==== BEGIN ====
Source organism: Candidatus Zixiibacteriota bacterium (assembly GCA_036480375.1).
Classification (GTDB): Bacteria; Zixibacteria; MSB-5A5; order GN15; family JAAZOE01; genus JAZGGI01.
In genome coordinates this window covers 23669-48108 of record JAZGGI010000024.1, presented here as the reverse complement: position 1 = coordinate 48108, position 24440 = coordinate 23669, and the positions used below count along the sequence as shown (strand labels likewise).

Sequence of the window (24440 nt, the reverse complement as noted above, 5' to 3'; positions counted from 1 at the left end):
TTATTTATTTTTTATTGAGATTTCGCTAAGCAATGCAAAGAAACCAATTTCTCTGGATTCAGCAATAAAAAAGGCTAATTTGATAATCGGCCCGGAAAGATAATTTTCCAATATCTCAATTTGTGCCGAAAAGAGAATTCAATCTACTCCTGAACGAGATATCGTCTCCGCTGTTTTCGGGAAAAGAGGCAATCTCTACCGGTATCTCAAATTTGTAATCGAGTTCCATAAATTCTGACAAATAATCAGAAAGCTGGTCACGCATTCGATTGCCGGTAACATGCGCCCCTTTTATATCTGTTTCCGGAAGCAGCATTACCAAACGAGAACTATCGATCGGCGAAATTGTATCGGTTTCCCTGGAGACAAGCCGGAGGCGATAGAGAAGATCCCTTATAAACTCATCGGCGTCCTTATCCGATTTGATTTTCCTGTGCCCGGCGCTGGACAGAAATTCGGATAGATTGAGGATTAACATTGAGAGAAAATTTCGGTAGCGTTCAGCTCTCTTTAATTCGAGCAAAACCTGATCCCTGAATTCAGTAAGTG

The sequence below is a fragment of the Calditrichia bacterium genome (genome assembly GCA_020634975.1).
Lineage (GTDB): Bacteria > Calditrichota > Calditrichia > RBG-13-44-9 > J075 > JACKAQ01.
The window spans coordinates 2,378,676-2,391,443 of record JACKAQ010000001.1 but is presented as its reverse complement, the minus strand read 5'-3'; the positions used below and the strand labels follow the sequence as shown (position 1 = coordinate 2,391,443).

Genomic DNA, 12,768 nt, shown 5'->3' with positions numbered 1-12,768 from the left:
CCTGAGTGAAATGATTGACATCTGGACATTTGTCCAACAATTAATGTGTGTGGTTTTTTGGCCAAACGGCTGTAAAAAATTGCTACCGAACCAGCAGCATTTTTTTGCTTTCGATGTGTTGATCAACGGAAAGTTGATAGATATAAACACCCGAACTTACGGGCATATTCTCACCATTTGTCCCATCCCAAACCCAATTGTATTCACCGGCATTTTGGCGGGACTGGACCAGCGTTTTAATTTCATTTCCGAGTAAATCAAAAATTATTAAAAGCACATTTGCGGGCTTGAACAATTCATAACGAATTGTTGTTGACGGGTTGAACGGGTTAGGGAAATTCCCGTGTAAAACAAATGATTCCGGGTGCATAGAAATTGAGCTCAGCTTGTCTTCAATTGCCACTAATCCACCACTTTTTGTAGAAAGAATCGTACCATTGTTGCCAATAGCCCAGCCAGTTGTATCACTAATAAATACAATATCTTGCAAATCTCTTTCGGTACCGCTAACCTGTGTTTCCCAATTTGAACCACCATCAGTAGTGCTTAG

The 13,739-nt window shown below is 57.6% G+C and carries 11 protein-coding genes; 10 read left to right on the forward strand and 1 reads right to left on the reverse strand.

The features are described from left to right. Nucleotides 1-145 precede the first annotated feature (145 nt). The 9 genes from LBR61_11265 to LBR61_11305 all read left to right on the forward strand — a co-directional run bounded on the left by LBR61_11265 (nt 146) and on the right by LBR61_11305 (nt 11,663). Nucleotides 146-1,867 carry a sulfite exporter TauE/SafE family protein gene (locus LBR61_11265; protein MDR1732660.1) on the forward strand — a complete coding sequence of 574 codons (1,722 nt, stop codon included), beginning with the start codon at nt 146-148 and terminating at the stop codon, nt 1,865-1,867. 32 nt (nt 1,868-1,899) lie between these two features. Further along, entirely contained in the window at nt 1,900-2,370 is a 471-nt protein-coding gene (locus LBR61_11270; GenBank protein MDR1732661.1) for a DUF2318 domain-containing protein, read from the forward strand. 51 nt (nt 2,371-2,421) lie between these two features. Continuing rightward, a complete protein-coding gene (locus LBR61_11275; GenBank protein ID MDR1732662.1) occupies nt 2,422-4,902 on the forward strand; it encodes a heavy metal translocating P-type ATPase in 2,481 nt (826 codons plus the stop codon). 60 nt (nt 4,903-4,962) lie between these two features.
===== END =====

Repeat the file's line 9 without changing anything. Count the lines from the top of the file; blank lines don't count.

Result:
Genomic DNA, 12,768 nt, shown 5'->3' with positions numbered 1-12,768 from the left: